The NYT’s Chocolate Chip Cookies

NYT Chocolate Chip Cookies

I am ten minutes late to every party, trend, fad, etc.

So of course I would only cotton on to this recipe 3.5 years after the New York Times published a cookie recipe that took the food blogger world by storm. Forget your grandmother’s tried and true Betty Crocker cookbook. These cookies were frequently touted to be the “best chocolate chip cookies you will ever make.”

Well, natural skeptic that I am, this was something I’d have to see for myself.

NYT Chocolate Chip Cookies

The chocolate chip cookie is, at its core, supremely simple in ingredients and execution. Fat, sugar, flour, leavening agents, chocolate. What elevates this recipe above the rest is the 24-36 hour “marination” time that the cookie batter must undergo before you actually bake your cookies. Why must you wait so long between preparing the dough and baking the cookies? Hydration, apparently. The egg needs time to soak into the dough and really flavor it. 36 hours is the magical number. This recipe is not a recipe you can swing in an afternoon and have ready to bring to the party the evening of.

So, was all the prep time and wait worth it?

NYT Chocolate Chip Cookies

Yes. Yes, yes, and more yes. These cookies are, in a word, divine. Buttery and multi-noted, with subtle toffee hints. The cookie develops crisp brown edges, yet maintains a delightfully chewy center. The bittersweet chocolate is a perfect compliment to the sweetness of the dough. These cookies taste like the something you’d buy in a bakery. They have absolutely none of the cakiness that other chocolate chip cookie recipes have yielded in the past.

We shipped some of these cookies to my nephew, plated a few for my mother’s friend, and, of course, scurried away quite a few “broken” ones for ourselves.

Just a few notes extra notes on my experience with these cookies:

  • You don’t have to make the ginormous-sized cookies they have here. I made my cookies fairly regular sized (about a tablespoon-sized ball) and baked them for about 12-15 minutes (until the edges are golden brown) at 350 degrees F. These cookies spread far and wide, so space them widely apart. Even with the generous space we gave them on the baking sheet, they still often ran into each other (hence some of the weirdo edges you see in the photos).
  • Feel free to use chocolate chips or chopped up chocolate from a bar. Just make sure the chocolate you’re using is of high quality and at least 60% cocoa. It really makes a difference.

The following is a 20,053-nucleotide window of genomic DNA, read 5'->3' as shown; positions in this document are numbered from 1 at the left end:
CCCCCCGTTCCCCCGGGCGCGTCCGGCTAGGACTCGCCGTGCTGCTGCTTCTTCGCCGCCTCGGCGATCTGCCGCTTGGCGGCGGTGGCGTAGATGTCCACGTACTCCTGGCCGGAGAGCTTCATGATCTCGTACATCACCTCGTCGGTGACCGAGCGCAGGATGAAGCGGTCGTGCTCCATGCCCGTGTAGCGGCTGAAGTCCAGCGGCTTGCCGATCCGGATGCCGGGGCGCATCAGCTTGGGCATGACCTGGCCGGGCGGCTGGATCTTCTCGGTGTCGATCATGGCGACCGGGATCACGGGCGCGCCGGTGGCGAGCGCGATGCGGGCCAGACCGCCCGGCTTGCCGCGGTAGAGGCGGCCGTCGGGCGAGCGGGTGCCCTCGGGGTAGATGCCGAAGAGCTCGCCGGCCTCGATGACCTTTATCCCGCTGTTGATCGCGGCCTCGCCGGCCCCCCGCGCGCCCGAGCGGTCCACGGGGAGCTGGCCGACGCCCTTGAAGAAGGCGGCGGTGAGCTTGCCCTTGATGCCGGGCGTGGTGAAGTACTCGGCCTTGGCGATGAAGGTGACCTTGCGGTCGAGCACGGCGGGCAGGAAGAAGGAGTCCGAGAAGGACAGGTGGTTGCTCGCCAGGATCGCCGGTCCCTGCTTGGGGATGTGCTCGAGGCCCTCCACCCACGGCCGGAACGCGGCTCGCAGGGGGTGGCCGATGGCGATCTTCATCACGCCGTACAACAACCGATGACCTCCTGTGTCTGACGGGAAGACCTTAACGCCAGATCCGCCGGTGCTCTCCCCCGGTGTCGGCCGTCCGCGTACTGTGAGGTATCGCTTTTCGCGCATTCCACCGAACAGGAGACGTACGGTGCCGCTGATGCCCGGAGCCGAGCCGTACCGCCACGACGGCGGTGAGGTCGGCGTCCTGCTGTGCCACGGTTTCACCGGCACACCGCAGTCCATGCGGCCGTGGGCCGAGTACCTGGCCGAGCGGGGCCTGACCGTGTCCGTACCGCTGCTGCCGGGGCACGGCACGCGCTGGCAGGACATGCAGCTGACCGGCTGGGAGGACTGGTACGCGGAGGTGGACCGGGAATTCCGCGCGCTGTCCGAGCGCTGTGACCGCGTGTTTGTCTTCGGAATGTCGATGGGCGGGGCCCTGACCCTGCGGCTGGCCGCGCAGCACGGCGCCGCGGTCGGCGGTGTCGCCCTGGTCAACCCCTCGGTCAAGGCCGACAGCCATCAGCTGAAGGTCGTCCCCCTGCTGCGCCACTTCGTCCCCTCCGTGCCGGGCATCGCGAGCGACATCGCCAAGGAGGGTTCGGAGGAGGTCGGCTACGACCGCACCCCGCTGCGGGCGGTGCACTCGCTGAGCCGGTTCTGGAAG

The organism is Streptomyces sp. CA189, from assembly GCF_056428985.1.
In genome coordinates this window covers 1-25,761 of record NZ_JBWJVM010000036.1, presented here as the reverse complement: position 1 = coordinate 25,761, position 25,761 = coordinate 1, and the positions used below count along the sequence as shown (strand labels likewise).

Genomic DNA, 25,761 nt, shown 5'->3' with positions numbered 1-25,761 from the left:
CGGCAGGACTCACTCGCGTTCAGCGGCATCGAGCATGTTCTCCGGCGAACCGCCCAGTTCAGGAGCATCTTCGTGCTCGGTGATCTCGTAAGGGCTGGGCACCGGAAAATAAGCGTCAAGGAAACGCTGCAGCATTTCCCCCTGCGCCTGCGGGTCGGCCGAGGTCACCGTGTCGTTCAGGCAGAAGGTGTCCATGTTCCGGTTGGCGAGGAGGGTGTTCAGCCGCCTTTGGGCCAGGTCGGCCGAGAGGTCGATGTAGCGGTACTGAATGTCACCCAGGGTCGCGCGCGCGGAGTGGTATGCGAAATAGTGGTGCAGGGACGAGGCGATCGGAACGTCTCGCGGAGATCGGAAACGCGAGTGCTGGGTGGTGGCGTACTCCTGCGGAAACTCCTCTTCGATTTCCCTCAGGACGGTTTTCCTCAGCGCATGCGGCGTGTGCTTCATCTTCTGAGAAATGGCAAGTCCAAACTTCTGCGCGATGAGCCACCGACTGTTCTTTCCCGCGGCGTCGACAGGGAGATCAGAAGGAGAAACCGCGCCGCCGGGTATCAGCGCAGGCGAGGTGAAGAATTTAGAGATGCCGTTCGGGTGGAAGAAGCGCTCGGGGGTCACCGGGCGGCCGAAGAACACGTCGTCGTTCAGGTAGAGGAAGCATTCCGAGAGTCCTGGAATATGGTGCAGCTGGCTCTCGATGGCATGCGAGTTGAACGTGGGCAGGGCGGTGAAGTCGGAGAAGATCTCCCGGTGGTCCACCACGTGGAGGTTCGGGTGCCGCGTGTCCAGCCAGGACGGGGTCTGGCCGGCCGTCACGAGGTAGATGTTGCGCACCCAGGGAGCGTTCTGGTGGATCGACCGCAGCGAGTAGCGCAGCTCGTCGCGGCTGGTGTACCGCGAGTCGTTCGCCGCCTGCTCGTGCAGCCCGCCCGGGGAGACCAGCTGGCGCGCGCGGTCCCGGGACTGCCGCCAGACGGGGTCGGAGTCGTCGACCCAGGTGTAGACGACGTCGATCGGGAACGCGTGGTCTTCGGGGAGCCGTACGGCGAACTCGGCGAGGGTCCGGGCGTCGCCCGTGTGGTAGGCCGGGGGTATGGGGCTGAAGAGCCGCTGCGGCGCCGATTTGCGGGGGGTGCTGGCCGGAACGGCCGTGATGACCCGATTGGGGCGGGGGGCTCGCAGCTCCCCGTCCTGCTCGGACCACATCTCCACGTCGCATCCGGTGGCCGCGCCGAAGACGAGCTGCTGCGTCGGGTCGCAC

• You don’t have to use the many different kinds of flour listed here. Feel free to simply use only all-purpose flour.
  • I have heard it is easier to roll the dough into balls before refrigerating, as the dough comes out pretty hard after 36 hours of refrigeration. The batter warmed up pretty quickly, but it was tough going at first.

The New York Times‘s Chocolate Chip Cookies
Adapted from Jacques Torres

Time: 45 minutes (for 1 6-cookie batch), plus at least 24 hours’ chilling, but 36 hours is best

2 cups minus 2 tablespoons (8 1/2 ounces) cake flour (or you can make your own from all-purpose flour and cornstarch)

1 2/3 cups (8 1/2 ounces) bread flour

1 1/4 teaspoons baking soda

1 1/2 teaspoons baking powder

1 1/2 teaspoons coarse salt

2 1/2 sticks (1 1/4 cups) unsalted butter

1 1/4 cups (10 ounces) light brown sugar

1 cup plus 2 tablespoons (8 ounces) granulated sugar

2 large eggs

2 teaspoons natural vanilla extract

1 1/4 pounds bittersweet chocolate disks or fèves, at least 60 percent cacao content (see note)

Sea salt (optional)

1. Sift flours, baking soda, baking powder and salt into a bowl. Set aside.

2. Using a mixer fitted with paddle attachment, cream butter and sugars together until very light, about 5 minutes. Add eggs, one at a time, mixing well after each addition. Stir in the vanilla. Reduce speed to low, add dry ingredients and mix until just combined, 5 to 10 seconds. Drop chocolate pieces in and incorporate them without breaking them. Press plastic wrap against dough and refrigerate for 24 to 36 hours. Dough may be used in batches, and can be refrigerated for up to 72 hours.

3. When ready to bake, preheat oven to 350 degrees. Line a baking sheet with parchment paper or a nonstick baking mat. Set aside.

4. Scoop 6 3 1/2-ounce mounds of dough (the size of generous golf balls) onto baking sheet, making sure to turn horizontally any chocolate pieces that are poking up; it will make for a more attractive cookie. Sprinkle lightly with sea salt and bake until golden brown but still soft, 18 to 20 minutes. Transfer sheet to a wire rack for 10 minutes, then slip cookies onto another rack to cool a bit more. Repeat with remaining dough, or reserve dough, refrigerated, for baking remaining batches the next day. Eat warm, with a big napkin.

Yield: 1 1/2 dozen 5-inch cookies.

Note: Disks are sold at Jacques Torres Chocolate; Valrhona fèves, oval-shaped chocolate pieces, are at Whole Foods.



  1. Those look great! Whats the texture like? My dad is a chocolate chip cookie snob and I’m looking for the perfect recipe to cater to his needs.

    • Hi there! The texture of these cookies are one of my favorite parts. These cookies bake pretty thin and have a crisp bottom and edges, yet are fairly chewy and tender in the center. I think this may be a worthy contender for your dad’s exacting standards.

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